Saturday, January 30, 2016

Power of Community

            It can be scary doing something new, but at least a little less so when you have someone doing it with you.  I’ll be kicking off the triathlon season this year with a return to Green Bay.  This time, however, it will be different than in the years past.  One, they no longer offer an Olympic-distance race so I’ll be doing the sprint.  Two, this will be an incredibly exciting race this year because of the group of people that will be coming along too!  Katherine will be kicking off her season with me, four months post-delivery of her second baby (a girl!).
Then there is a crazy, awesome group from the Northwoods Tri Club that will be competing too.  Races are always more exciting when you know more people, but this group adds another level of excitement!  For several of them, it will be their first triathlon ever.  I have helped write out the training plans for 3 of them, and another just had her 2nd hip replacement surgery a couple weeks ago.  It’s been fun to watch them learn, challenge themselves, and grow from this experience already.  I can’t wait to watch them cross the finish line!
When you train within a community of people, you have a built in support system.  You have others holding you accountable, encouraging you, and going through it with you.  You can hit rough patches in training and frustrations that they will help you get through, and they will be there celebrating the accomplishments with you.  My 50x50 challenge in the pool last winter was much more fun when I had company towards the end.  Workouts and competitions are even more of a blast when you get to experience it with others.  It’s also what brings you closer together.
Social media can be a powerful tool that can be used for accountability and support as well.  Facebook, twitter, instagram, snapchat, etc can all be positive tools.  Share your goals with friends and training partners, and you can find a crazy amount of support and encouragement out there when you are really needing it.  They are also a lot of social media groups that you can plug into and find it there if you are not ready to share your goals with all of your friends just yet!  When you tell someone your goals though, you are now no longer just accountable to yourself.  It is a gift on the days when we want to quit.  Life is much richer when lived in community.  They can also help you keep perspective and give you somebody to laugh with along the way.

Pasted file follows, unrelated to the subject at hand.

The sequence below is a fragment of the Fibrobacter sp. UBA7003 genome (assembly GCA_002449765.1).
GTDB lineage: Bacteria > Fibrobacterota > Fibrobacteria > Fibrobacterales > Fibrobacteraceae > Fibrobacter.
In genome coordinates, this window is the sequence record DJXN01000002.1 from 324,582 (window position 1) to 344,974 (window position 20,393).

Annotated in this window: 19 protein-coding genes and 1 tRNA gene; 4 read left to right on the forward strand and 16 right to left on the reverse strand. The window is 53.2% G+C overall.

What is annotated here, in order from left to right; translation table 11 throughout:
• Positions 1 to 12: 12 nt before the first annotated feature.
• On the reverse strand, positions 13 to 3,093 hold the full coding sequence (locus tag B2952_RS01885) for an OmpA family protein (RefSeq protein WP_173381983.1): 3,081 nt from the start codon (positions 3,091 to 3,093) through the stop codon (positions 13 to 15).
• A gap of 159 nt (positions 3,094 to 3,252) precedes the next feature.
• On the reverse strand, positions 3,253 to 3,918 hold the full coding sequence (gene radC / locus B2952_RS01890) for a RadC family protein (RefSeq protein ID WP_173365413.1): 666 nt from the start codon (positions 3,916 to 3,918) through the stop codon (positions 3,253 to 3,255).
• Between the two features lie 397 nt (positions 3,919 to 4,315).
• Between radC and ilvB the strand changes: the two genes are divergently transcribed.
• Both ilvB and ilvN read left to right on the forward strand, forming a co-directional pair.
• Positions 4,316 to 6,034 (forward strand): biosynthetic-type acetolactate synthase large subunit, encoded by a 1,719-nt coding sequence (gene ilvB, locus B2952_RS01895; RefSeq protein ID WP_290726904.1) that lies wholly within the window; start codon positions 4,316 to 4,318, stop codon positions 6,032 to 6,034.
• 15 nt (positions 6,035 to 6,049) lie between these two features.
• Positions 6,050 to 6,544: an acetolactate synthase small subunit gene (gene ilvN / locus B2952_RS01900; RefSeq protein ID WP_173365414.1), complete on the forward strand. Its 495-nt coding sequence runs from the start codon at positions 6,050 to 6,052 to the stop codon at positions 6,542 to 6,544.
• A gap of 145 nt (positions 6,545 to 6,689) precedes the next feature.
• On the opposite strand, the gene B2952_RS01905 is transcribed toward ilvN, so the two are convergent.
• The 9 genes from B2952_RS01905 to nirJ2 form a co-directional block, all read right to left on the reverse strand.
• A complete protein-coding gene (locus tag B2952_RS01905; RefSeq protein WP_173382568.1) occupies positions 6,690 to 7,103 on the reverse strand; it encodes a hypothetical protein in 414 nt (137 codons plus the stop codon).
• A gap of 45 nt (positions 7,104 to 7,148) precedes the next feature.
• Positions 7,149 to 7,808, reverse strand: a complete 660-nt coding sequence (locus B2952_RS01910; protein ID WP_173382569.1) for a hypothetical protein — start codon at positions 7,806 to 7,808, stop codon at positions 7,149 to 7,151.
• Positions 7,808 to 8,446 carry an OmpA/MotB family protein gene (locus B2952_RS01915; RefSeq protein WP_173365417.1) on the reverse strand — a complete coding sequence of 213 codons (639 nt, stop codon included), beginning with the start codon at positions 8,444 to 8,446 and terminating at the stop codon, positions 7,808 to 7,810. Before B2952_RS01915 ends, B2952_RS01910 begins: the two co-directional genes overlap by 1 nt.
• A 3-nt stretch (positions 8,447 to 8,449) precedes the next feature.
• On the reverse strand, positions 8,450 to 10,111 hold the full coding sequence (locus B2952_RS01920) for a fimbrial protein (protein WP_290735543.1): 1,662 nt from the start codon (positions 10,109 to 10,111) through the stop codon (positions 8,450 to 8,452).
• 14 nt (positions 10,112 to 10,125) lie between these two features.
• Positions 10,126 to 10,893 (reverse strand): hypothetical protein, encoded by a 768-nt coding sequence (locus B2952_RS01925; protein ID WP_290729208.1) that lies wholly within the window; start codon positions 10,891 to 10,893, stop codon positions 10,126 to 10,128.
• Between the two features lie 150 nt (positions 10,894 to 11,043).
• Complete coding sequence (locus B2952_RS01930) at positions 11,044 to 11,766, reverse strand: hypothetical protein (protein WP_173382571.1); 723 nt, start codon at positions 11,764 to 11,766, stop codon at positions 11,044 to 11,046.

The last time I had a big group together for a race was the Wausau Triathlon in 2012 (pictured above).  I am STOKED to have this community with me for such an awesome adventure.  Want to join in the fun?!  You know you want to….

Sunday, January 10, 2016

Bike Block

            I’ll be trying to get on the bike as much as possible during this block, which includes January and February.  The biggest challenge is finding the opportunity.  I used to do all of my biking during Baya’s naps because she’s been (for the most part) predictable and I’ve even gotten up to 2-hour rides on the trainer in during her naps.  Myles is certainly another case entirely.  Sometimes he’ll take a good non-stop nap of 2 hours or slightly longer.  More often though, he will wake up during it and while sometimes it can be quick in getting him back down, other times it can take 40 minutes or more, or he may refuse to go back to sleep altogether.  Since he’s inconsistent at wake-up time and if he still takes a morning nap as a result, he’s also harder to get consistent at the time he goes to sleep for his nap.  He’s been as early as noon and as late as 1:45.  It’s hard to make plans that count on him.  Whenever I think we’re in a rhythm finally, it gets a wrench thrown into it.